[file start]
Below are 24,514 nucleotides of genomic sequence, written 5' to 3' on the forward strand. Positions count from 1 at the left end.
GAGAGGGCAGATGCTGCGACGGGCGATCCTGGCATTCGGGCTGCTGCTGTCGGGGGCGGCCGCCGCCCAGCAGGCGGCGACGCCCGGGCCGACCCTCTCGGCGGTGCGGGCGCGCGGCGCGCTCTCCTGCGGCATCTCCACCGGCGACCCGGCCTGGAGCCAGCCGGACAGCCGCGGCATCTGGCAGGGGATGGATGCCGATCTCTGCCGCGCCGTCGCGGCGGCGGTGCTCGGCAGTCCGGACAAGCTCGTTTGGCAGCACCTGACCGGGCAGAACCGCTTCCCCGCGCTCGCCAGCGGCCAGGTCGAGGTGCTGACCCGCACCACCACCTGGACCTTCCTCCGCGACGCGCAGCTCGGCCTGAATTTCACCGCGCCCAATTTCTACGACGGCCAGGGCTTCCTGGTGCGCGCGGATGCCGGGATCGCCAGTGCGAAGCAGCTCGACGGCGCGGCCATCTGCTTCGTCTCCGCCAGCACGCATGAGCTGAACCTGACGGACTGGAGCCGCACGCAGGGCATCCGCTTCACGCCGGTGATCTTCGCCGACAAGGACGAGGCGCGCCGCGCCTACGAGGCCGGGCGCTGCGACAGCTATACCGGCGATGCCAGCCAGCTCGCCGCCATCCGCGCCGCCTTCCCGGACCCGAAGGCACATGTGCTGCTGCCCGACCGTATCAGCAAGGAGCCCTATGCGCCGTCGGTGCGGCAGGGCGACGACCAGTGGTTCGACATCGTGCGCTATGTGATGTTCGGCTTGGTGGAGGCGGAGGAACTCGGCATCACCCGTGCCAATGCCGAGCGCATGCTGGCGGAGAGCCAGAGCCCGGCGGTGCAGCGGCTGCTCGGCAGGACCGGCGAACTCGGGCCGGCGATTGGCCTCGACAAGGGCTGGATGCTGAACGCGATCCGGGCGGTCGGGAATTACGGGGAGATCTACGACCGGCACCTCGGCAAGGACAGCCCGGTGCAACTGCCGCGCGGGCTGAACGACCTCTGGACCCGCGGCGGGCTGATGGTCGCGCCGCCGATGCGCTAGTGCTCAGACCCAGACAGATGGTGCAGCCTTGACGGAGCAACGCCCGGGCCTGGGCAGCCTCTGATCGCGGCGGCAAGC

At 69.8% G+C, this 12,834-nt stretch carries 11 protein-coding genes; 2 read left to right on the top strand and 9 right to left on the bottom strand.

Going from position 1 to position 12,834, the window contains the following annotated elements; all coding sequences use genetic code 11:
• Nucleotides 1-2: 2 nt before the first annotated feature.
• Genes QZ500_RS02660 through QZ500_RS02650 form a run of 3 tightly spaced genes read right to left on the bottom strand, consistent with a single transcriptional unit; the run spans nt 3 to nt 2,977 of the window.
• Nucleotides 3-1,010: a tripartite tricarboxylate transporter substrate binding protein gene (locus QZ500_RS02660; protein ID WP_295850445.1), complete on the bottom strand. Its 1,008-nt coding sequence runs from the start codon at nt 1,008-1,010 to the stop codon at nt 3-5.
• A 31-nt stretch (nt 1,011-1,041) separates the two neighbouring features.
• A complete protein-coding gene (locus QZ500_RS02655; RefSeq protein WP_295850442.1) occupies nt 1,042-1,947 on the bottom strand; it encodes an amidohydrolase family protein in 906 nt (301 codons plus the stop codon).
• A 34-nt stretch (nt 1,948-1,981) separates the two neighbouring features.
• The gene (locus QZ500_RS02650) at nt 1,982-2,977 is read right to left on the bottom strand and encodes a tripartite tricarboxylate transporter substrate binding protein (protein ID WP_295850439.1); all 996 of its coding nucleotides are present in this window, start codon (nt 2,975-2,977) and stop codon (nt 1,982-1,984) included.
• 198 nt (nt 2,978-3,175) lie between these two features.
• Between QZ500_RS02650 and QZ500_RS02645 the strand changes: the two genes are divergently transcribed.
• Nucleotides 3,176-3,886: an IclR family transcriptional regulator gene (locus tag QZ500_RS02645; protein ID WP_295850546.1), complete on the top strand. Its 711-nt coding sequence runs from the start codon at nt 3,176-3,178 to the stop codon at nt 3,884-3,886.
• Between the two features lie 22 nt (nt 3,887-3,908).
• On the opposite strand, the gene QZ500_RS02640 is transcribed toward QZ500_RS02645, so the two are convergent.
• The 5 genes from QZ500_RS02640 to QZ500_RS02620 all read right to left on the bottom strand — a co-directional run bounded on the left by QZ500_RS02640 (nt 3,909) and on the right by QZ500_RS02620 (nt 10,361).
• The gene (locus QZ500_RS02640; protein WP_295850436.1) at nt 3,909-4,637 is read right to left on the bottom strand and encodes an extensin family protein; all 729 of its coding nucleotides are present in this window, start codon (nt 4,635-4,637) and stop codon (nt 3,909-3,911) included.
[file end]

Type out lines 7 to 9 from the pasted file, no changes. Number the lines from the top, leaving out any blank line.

• Nucleotides 3-1,010: a tripartite tricarboxylate transporter substrate binding protein gene (locus QZ500_RS02660; protein ID WP_295850445.1), complete on the bottom strand. Its 1,008-nt coding sequence runs from the start codon at nt 1,008-1,010 to the stop codon at nt 3-5.
• A 31-nt stretch (nt 1,011-1,041) separates the two neighbouring features.
• A complete protein-coding gene (locus QZ500_RS02655; RefSeq protein WP_295850442.1) occupies nt 1,042-1,947 on the bottom strand; it encodes an amidohydrolase family protein in 906 nt (301 codons plus the stop codon).